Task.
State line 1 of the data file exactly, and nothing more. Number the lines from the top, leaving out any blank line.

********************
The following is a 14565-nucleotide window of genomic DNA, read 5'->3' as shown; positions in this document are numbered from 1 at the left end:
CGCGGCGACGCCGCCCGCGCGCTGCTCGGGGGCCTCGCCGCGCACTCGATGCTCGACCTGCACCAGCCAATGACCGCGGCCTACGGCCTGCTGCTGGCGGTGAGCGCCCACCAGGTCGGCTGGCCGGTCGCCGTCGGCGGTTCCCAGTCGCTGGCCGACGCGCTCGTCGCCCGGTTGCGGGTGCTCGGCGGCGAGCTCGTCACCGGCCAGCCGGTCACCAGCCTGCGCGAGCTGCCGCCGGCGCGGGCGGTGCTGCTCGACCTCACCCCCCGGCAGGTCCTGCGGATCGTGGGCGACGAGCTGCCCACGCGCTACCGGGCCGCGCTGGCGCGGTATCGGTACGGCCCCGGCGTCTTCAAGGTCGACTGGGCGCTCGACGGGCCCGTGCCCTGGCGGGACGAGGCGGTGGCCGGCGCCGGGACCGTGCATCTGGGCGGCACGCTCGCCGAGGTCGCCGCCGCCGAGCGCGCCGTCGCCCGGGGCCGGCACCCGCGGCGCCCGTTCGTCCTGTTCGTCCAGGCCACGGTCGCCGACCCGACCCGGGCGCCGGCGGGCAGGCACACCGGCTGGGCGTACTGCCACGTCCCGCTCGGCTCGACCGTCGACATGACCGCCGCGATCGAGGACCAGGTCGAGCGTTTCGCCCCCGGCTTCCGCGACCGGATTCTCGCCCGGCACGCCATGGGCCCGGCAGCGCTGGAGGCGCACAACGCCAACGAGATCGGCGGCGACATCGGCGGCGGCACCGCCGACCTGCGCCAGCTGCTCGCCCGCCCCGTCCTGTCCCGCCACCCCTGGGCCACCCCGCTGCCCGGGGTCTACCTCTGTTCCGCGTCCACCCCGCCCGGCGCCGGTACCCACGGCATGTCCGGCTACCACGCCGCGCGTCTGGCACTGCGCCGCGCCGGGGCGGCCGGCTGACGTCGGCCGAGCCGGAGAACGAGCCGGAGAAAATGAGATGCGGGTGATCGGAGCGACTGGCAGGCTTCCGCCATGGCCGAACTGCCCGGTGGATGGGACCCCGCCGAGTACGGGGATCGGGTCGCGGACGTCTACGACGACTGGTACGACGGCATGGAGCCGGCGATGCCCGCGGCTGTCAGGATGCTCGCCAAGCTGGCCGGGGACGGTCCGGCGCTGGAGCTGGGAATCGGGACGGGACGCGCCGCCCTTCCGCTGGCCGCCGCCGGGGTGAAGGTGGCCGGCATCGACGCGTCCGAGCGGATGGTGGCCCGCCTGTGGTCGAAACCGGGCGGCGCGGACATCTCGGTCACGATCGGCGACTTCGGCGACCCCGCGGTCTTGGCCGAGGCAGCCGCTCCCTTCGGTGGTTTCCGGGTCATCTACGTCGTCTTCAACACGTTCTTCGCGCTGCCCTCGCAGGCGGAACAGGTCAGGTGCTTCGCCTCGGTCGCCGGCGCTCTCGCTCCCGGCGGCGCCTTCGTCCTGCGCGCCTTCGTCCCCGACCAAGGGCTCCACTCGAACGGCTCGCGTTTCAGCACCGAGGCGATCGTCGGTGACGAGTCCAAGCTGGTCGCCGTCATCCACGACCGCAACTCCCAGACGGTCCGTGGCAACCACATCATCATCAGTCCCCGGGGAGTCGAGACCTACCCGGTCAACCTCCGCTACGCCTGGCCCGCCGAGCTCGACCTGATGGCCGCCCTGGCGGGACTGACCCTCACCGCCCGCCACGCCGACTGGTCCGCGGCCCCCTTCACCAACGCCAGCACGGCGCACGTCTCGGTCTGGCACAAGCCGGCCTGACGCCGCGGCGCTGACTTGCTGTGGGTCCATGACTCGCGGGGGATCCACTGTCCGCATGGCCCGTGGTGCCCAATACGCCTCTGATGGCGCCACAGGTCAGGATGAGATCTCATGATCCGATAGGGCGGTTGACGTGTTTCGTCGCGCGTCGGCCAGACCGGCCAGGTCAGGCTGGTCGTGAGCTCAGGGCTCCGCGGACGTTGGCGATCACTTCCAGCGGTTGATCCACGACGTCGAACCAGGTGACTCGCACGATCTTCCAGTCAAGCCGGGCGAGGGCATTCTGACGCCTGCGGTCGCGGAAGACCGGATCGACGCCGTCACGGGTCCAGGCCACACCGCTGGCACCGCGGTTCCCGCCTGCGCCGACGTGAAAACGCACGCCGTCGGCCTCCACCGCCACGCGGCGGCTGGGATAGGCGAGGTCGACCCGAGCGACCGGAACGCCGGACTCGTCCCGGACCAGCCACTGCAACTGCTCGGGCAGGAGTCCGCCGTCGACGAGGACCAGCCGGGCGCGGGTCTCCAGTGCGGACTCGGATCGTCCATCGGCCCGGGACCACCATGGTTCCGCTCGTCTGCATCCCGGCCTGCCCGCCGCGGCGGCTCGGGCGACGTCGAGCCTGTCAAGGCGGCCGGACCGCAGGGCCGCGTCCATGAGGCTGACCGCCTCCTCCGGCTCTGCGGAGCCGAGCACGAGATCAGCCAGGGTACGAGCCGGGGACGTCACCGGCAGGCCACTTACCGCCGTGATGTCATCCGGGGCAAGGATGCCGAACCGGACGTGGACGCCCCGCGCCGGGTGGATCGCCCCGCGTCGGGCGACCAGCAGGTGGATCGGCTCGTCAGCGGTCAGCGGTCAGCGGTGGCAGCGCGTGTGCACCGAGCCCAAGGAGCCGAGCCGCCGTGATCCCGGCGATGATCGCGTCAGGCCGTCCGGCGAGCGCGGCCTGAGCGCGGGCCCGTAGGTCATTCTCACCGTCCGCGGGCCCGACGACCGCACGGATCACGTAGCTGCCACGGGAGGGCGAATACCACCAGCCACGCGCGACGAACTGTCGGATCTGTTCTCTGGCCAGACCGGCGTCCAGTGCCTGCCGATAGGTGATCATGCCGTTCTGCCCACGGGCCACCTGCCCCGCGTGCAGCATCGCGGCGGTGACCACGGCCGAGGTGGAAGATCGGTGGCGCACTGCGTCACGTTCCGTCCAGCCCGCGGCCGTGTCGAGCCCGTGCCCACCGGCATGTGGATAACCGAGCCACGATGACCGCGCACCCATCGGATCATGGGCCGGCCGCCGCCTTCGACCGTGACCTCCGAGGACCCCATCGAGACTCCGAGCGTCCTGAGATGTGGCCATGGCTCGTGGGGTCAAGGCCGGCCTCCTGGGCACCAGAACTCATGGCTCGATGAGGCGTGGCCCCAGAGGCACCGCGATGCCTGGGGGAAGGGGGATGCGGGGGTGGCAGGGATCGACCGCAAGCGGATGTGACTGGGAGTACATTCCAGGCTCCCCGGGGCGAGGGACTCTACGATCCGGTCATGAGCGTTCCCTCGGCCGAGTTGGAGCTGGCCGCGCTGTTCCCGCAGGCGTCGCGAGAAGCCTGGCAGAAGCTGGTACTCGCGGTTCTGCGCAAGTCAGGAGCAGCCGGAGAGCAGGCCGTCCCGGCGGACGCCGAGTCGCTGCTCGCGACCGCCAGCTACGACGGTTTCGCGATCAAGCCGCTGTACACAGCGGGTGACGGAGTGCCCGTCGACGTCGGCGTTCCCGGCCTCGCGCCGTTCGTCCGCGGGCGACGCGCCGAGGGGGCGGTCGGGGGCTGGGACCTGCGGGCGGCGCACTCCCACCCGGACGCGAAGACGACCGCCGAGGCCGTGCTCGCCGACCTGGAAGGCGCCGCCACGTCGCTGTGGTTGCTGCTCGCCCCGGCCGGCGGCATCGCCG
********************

The following is a 14565-nucleotide window of genomic DNA, read 5'->3' as shown; positions in this document are numbered from 1 at the left end: